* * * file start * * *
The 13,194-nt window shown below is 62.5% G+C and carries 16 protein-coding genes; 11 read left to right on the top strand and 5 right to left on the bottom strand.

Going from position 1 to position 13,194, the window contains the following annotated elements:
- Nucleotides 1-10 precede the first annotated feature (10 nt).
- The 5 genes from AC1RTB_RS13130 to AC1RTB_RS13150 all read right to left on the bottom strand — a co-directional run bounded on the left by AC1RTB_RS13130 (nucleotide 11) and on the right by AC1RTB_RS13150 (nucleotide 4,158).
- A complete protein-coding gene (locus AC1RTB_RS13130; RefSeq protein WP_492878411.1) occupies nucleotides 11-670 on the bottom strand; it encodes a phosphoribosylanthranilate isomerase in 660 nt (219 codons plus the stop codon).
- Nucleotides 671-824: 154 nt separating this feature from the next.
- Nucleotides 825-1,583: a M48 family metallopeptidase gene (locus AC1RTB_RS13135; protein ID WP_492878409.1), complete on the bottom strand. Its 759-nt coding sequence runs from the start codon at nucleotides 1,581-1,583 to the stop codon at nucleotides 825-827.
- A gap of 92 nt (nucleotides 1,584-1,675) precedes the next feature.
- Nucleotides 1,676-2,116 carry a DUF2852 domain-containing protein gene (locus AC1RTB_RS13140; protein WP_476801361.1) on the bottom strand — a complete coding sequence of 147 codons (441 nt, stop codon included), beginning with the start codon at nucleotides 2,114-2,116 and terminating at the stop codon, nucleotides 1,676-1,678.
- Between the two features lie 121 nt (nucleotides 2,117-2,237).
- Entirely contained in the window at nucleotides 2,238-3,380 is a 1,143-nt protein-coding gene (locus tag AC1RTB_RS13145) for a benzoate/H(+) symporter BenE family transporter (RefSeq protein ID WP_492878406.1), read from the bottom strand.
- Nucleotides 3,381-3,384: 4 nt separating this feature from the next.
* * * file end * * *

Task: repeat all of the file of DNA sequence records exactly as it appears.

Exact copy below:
The 13,194-nt window shown below is 62.5% G+C and carries 16 protein-coding genes; 11 read left to right on the top strand and 5 right to left on the bottom strand.

Going from position 1 to position 13,194, the window contains the following annotated elements:
- Nucleotides 1-10 precede the first annotated feature (10 nt).
- The 5 genes from AC1RTB_RS13130 to AC1RTB_RS13150 all read right to left on the bottom strand — a co-directional run bounded on the left by AC1RTB_RS13130 (nucleotide 11) and on the right by AC1RTB_RS13150 (nucleotide 4,158).
- A complete protein-coding gene (locus AC1RTB_RS13130; RefSeq protein WP_492878411.1) occupies nucleotides 11-670 on the bottom strand; it encodes a phosphoribosylanthranilate isomerase in 660 nt (219 codons plus the stop codon).
- Nucleotides 671-824: 154 nt separating this feature from the next.
- Nucleotides 825-1,583: a M48 family metallopeptidase gene (locus AC1RTB_RS13135; protein ID WP_492878409.1), complete on the bottom strand. Its 759-nt coding sequence runs from the start codon at nucleotides 1,581-1,583 to the stop codon at nucleotides 825-827.
- A gap of 92 nt (nucleotides 1,584-1,675) precedes the next feature.
- Nucleotides 1,676-2,116 carry a DUF2852 domain-containing protein gene (locus AC1RTB_RS13140; protein WP_476801361.1) on the bottom strand — a complete coding sequence of 147 codons (441 nt, stop codon included), beginning with the start codon at nucleotides 2,114-2,116 and terminating at the stop codon, nucleotides 1,676-1,678.
- Between the two features lie 121 nt (nucleotides 2,117-2,237).
- Entirely contained in the window at nucleotides 2,238-3,380 is a 1,143-nt protein-coding gene (locus tag AC1RTB_RS13145) for a benzoate/H(+) symporter BenE family transporter (RefSeq protein ID WP_492878406.1), read from the bottom strand.
- Nucleotides 3,381-3,384: 4 nt separating this feature from the next.